Extortion and Professional Irresponsibility

by Ryan Richardson April 1 2014, 21:17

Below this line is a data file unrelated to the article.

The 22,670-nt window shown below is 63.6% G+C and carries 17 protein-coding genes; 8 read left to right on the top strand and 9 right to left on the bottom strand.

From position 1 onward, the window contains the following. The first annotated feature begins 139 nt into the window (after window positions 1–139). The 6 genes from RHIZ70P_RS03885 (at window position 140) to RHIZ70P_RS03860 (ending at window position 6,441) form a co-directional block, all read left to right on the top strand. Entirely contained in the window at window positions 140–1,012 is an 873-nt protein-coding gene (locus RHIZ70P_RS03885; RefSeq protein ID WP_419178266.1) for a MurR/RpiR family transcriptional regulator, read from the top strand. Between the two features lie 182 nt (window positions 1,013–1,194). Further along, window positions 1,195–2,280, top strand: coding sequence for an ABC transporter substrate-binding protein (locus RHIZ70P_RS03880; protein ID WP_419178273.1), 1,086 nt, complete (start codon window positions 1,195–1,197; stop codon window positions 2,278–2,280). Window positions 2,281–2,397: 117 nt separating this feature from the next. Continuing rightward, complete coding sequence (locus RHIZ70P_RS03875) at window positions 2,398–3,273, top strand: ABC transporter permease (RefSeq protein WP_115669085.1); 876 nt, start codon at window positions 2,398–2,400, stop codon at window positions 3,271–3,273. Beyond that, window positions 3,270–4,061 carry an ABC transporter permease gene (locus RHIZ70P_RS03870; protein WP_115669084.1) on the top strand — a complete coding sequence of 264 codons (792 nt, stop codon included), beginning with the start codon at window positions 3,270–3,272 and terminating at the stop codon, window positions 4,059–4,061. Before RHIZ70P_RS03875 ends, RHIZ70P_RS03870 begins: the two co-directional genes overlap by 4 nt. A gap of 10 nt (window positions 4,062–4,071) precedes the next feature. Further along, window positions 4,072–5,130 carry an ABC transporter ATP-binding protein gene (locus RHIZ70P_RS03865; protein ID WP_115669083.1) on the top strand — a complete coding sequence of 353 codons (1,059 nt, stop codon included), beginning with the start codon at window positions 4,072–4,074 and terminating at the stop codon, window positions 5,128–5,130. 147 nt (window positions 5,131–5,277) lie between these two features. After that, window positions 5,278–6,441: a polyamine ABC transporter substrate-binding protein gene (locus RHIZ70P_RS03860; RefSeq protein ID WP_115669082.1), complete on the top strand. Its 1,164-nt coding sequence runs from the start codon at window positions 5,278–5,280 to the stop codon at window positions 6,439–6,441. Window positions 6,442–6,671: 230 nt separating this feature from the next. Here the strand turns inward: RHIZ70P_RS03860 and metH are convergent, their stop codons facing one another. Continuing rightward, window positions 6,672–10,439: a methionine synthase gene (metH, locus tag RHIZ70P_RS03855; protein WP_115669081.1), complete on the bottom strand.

Most people often have the misconception that being a member of the legal profession automatically affords one a “get-out-of-jail-free” card. Needless to say, such a privilege has not and will not, ever be available to any member of society, including those who make, shape and enforce the law. A lesson which two Tennessee lawyers chose to learn the hard way, instead of in a Professional Responsibility course. “Two Tennessee lawyers have been indicted by a grand jury [on March 12, 2014] in an extortion case . . . They are accused of pressuring a client [Michelle Langolis] several years ago to pay $50,000 in probate case legal fees she had not agreed to pay by threatening her with arrest.” Additionally, attorneys Carrie Gasaway, and Fletcher Long, who once worked together as law partners, did go on to have Langolis arrested on a theft-of-services charge, alleging that she had issued them a bad $50,000 check, eventually these charges were dropped. However, after being arrested Langolis retained the services of another attorney who had her bond reduced to a reasonable amount, and on February 28, 2012 “at the request of District Attorney General John Carney, the Tennessee Bureau of Investigation (TBI) began looking into the allegation. In October 2010, Langlois sought the legal services the accused, in the reading of her father’s will. “An initial fee for the services was agreed upon by both parties….after the will reading, Gasaway asked Langlois to sign a contract for an additional $50,000…when Langlois refused, Gasaway and Long made continued demands for the additional payment and then obtained an arrest warrant for the victim with a $75,000 bond.” [More]

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